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Brief Summary

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The snout moths (Pyraloidea) contain over 16,000 described species worldwide (Solis, 1997, Munroe & Solis 1998). The life histories of pyraloid moths are very diverse. Some caterpillars feed on living plant tissue (as stem borers, leaf, root, or seed feeders), while others are predators or live parasitically in the nests of ants, bees, and wasps. Many species specialize in the exploitation of dried or decaying plant or animal substrate, and several are significant pests of important crop species and stored products (Solis 1996).
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Pyraloidea

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The Pyraloidea (pyraloid moths) are a moth superfamily containing about 16,000 described species worldwide, and probably at least as many more remain to be described.[2] They are generally fairly small moths, and as such, they have been traditionally associated with the paraphyletic Microlepidoptera.

This superfamily used to contain the Hyblaeidae, Thyrididae, Alucitidae (plus Tineodidae), Pterophoridae, and Pyralidae. The first four families are now each split off as a distinct superfamily.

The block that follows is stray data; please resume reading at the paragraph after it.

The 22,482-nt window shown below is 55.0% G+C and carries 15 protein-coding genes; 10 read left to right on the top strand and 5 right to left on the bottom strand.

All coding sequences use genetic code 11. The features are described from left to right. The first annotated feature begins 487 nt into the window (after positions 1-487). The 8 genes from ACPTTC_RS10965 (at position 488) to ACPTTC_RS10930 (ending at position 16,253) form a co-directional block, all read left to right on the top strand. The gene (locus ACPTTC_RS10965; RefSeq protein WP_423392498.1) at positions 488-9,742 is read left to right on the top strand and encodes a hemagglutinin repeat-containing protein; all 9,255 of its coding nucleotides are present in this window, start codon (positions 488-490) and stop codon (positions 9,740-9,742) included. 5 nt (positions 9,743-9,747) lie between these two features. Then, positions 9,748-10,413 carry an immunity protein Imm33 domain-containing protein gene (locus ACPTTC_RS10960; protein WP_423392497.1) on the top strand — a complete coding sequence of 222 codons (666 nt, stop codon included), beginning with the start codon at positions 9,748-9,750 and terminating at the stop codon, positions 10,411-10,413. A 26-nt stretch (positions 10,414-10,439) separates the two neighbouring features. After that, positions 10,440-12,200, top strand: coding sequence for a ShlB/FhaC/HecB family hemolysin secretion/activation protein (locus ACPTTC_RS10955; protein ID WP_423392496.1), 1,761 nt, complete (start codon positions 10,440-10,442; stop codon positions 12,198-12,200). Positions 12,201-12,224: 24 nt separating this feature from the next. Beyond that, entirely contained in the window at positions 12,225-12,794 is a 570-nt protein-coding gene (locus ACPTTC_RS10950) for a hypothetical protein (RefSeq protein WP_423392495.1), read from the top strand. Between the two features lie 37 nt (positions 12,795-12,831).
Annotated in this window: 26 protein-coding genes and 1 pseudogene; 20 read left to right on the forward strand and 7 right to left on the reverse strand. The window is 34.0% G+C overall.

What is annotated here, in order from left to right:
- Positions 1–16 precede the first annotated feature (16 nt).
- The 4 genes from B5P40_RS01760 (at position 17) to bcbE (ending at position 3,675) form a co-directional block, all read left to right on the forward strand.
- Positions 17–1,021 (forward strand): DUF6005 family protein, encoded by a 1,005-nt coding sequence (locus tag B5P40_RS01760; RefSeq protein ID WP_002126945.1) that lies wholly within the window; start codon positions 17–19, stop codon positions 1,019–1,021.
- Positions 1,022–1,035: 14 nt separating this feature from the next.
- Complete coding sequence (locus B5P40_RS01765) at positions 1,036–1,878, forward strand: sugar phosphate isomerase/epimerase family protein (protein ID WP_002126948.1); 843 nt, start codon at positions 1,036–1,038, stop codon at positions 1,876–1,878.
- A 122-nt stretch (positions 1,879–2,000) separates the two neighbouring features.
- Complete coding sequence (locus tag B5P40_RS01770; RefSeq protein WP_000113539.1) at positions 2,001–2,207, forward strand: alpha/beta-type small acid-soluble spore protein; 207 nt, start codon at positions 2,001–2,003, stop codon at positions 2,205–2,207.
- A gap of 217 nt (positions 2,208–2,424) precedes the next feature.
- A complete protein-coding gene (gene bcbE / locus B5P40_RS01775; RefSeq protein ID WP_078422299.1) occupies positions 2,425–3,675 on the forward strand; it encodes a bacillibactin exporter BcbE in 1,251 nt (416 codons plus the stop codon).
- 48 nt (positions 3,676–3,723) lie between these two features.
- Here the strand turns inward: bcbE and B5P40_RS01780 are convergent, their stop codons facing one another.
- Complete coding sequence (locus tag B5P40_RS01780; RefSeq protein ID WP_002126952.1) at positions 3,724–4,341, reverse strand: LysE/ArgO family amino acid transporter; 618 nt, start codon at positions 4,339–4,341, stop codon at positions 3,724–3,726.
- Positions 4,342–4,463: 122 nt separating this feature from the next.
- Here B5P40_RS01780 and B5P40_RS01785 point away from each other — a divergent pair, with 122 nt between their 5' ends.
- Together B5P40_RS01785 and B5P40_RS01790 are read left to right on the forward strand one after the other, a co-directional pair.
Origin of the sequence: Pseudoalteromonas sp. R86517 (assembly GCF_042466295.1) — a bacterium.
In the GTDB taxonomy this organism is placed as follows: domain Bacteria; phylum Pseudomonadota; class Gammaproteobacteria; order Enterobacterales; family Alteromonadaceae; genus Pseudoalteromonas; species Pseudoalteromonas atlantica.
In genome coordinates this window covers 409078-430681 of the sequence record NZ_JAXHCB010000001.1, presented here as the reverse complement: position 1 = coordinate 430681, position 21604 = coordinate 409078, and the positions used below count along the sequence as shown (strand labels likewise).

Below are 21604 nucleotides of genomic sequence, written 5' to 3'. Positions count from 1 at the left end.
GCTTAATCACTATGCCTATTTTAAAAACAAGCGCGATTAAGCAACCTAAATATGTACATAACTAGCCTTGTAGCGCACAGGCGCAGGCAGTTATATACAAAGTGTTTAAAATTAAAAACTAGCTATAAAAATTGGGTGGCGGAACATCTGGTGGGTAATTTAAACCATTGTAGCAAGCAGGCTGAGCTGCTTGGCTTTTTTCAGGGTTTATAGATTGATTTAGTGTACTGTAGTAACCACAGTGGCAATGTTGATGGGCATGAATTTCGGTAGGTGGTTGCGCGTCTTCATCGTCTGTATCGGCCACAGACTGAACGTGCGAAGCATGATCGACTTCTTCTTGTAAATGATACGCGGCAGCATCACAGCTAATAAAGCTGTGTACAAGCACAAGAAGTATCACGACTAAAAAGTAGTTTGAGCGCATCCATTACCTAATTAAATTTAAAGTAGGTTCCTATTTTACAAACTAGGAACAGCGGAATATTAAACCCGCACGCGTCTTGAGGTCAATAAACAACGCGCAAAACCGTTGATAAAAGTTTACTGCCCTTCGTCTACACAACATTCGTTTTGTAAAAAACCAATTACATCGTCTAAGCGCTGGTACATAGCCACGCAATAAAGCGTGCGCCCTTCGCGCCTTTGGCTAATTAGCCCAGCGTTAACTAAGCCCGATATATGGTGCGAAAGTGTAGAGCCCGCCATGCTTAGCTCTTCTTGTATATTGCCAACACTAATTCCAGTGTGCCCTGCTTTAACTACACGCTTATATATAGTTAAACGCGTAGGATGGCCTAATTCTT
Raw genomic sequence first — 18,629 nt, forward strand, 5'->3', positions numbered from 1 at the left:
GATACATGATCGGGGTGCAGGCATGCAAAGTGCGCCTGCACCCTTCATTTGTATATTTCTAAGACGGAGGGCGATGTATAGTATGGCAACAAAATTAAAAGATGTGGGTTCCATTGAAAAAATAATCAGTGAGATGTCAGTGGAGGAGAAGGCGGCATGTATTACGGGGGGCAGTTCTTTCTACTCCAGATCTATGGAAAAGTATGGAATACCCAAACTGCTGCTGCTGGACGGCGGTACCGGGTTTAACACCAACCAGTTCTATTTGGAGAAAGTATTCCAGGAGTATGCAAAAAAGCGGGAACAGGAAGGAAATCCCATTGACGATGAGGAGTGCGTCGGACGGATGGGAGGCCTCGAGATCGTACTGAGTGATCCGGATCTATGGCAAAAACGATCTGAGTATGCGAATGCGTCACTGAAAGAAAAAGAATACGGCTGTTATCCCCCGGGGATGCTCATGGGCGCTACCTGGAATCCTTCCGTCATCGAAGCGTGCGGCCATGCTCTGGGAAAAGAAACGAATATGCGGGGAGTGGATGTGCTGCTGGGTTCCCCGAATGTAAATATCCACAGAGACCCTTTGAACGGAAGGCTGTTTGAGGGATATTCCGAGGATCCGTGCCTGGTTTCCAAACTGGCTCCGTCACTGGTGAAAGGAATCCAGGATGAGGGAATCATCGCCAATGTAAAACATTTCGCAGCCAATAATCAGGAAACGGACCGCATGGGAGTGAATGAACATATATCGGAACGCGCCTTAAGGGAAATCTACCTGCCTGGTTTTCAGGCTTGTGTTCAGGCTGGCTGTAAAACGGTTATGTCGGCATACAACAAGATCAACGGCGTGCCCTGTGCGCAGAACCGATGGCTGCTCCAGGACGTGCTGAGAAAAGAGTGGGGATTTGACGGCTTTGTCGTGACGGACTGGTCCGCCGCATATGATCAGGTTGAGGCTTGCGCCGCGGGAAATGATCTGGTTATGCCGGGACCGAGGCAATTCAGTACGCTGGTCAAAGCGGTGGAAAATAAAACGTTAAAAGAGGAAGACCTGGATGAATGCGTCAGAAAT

Nowadays, Pyralidae are usually split into the Pyralidae sensu stricto and the Crambidae, as both groups have been shown to be monophyletic and a sister group.[3][4]

Some genera (e.g. Micronix and Tanaobela) still defy easy classification and have been variously assigned to the Crambidae or the Pyralidae.

Among all Lepidoptera, pyraloids show the most diverse life history adaptations. The larvae of most species feed on living plants either internally or externally as leaf rollers, leaf webbers leaf miners, borers, root feeders, and seed feeders. Some species live parasitically in ant nests (Wurthiini), prey on scale insects (certain Phycitinae), or live in the nests of bees (Galleriinae). The larvae of the Acentropinae are adapted to life under water, and certain Phycitinae and Pyralinae are adapted to very dry environments and their larvae feed on stored food products. Others feed on animal detritus such as carrion and feces.